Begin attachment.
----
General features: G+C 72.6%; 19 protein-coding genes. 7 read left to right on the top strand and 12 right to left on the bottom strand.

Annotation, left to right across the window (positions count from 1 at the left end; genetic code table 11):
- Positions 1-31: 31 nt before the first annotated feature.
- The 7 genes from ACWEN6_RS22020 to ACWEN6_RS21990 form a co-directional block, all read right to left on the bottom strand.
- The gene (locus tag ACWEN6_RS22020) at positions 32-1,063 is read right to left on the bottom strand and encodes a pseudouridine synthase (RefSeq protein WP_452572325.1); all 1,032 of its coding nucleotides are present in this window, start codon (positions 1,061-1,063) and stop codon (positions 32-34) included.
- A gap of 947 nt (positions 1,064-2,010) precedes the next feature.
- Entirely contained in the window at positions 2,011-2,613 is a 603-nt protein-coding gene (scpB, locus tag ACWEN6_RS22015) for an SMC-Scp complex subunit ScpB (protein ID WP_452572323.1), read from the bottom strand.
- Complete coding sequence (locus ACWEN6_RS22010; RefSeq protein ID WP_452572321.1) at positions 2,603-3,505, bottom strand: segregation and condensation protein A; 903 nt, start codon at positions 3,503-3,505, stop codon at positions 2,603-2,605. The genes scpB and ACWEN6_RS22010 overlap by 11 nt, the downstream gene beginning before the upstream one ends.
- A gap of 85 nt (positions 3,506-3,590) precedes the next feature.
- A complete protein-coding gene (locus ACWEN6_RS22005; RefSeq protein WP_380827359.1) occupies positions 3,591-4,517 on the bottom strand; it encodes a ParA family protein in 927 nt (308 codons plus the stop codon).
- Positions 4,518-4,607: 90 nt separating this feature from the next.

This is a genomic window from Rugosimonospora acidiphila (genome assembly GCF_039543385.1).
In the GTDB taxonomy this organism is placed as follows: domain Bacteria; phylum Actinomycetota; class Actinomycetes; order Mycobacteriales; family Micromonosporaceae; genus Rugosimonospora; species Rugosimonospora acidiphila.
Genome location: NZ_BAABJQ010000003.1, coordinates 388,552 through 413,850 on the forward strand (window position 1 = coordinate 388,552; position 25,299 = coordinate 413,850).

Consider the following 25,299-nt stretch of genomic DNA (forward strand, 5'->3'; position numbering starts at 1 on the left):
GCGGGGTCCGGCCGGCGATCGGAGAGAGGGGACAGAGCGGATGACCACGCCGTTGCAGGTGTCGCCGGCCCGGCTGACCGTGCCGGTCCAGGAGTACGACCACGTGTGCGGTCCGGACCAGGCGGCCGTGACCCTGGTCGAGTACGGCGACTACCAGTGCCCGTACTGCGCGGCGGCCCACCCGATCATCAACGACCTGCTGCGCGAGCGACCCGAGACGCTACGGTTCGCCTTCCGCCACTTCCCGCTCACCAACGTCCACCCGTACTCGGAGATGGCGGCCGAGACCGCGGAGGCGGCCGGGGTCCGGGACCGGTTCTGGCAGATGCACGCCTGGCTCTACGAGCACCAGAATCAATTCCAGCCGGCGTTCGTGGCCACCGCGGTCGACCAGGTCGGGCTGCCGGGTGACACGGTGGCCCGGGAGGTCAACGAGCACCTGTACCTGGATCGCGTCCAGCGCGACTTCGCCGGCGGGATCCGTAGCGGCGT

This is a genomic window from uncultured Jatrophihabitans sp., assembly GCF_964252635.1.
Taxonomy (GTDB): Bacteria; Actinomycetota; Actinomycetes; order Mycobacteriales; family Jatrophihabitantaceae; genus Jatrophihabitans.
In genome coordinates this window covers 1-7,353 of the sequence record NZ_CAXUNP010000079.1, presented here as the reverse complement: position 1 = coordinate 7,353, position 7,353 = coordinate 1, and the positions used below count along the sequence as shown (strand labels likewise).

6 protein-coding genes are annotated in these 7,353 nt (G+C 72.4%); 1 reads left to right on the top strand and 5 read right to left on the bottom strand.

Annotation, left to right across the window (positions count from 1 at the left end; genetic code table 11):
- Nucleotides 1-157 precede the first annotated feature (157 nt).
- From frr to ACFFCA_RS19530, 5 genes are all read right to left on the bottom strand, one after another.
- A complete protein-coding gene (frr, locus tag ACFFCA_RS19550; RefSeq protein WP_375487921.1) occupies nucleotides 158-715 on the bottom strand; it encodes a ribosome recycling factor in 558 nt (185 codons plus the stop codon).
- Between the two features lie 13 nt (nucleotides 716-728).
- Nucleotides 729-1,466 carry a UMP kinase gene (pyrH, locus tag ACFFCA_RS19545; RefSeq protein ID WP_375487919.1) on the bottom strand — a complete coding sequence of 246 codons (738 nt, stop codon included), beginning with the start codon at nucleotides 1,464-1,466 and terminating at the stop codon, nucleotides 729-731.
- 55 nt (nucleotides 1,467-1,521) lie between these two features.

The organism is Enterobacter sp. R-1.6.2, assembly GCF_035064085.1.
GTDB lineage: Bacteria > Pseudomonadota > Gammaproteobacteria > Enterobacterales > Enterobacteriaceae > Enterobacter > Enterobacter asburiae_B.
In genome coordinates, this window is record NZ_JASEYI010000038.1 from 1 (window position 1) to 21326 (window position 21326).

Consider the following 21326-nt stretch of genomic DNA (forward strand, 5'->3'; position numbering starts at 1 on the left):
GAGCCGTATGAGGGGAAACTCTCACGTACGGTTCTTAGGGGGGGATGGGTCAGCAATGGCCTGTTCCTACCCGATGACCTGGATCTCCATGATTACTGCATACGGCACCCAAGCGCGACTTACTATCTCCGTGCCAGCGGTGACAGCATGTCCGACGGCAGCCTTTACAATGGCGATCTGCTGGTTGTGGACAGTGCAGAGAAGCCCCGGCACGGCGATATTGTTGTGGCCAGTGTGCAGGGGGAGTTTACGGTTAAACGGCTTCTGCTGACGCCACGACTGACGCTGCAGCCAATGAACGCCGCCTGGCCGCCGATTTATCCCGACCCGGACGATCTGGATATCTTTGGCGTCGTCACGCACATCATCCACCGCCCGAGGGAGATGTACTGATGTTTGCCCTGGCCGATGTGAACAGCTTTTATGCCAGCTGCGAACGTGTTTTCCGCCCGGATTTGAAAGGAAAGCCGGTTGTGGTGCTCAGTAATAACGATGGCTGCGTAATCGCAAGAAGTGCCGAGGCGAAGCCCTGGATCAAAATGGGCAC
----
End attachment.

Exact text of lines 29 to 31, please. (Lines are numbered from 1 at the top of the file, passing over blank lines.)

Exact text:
GTDB lineage: Bacteria > Pseudomonadota > Gammaproteobacteria > Enterobacterales > Enterobacteriaceae > Enterobacter > Enterobacter asburiae_B.
In genome coordinates, this window is record NZ_JASEYI010000038.1 from 1 (window position 1) to 21326 (window position 21326).

Consider the following 21326-nt stretch of genomic DNA (forward strand, 5'->3'; position numbering starts at 1 on the left):